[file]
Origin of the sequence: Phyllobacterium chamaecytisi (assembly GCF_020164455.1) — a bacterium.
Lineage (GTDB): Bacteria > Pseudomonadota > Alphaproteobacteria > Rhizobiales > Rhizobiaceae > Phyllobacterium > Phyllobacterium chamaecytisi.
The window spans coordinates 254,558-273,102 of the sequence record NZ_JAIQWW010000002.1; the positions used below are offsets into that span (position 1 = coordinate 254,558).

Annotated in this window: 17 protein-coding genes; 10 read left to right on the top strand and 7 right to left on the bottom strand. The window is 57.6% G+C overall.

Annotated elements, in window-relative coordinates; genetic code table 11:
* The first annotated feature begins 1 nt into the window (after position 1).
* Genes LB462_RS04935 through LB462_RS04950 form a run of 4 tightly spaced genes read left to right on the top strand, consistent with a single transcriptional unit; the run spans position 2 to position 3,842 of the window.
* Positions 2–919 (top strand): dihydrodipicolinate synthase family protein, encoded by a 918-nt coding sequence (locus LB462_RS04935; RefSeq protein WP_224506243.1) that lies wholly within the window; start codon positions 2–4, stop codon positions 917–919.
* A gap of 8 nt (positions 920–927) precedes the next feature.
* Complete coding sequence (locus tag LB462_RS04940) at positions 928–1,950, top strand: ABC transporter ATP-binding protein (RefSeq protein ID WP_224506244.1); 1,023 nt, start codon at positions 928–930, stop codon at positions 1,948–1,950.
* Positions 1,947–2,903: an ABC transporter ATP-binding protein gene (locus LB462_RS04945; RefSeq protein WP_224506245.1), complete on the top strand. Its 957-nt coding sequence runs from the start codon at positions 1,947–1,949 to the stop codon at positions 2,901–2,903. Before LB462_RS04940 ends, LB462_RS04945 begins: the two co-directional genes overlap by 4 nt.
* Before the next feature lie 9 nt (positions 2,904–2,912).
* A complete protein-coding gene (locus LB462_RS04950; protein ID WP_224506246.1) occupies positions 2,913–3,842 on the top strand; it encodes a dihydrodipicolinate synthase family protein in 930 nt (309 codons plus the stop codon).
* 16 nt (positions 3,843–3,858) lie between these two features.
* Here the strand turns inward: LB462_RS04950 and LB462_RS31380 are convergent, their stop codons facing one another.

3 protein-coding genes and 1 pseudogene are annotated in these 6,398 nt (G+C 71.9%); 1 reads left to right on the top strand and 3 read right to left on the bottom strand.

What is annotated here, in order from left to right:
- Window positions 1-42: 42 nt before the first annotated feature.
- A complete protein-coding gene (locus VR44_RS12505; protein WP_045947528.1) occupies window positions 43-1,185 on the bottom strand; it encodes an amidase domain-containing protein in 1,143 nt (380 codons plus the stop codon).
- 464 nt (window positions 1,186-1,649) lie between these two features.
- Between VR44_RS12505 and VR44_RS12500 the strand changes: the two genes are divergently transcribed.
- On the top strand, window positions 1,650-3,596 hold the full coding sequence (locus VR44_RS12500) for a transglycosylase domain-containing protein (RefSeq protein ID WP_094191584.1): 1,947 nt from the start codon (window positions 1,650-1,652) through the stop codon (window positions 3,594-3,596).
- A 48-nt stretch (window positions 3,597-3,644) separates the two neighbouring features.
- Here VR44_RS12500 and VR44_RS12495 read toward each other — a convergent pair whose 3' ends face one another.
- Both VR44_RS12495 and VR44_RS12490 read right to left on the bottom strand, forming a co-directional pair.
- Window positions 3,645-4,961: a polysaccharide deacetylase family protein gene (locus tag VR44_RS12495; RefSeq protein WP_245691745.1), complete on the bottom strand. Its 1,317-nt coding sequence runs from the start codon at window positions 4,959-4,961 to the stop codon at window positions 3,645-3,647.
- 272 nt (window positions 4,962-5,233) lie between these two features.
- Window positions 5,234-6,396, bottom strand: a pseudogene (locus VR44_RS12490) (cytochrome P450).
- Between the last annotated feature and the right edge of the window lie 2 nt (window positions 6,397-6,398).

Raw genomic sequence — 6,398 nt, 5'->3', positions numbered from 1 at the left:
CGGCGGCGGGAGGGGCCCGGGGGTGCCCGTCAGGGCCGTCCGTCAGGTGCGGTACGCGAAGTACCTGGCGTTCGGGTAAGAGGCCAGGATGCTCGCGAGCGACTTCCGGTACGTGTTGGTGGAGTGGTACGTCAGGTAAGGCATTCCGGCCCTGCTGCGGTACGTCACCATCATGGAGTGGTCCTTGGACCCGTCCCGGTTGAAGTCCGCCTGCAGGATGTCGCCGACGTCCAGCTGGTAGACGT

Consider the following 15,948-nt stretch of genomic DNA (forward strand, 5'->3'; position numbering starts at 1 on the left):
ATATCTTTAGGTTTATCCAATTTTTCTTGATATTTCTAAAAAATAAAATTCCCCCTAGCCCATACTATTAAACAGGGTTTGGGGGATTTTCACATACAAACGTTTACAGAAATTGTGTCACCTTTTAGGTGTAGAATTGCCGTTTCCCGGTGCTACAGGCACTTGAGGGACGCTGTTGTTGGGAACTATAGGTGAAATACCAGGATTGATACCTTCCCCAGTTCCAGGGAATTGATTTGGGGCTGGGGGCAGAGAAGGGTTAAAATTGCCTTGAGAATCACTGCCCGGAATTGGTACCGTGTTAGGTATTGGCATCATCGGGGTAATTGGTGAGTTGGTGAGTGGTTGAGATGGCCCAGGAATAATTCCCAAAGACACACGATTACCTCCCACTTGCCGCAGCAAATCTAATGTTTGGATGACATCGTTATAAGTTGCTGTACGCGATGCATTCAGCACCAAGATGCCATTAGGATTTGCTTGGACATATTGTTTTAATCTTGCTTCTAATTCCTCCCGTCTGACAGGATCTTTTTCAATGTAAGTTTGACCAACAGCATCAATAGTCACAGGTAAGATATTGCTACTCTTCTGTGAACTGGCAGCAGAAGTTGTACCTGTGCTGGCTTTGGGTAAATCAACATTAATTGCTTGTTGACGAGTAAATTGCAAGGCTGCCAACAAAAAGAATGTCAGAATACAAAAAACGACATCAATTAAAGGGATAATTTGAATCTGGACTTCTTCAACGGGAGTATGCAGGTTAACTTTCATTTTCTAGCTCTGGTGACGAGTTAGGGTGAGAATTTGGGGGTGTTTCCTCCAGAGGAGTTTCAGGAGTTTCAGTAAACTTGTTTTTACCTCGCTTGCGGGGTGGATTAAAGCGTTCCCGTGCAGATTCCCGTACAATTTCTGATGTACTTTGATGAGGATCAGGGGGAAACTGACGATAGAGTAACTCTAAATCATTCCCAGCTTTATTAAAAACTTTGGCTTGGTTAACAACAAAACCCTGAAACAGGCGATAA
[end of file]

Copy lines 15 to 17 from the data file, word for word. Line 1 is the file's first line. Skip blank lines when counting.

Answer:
* Here the strand turns inward: LB462_RS04950 and LB462_RS31380 are convergent, their stop codons facing one another.

3 protein-coding genes and 1 pseudogene are annotated in these 6,398 nt (G+C 71.9%); 1 reads left to right on the top strand and 3 read right to left on the bottom strand.

What is annotated here, in order from left to right: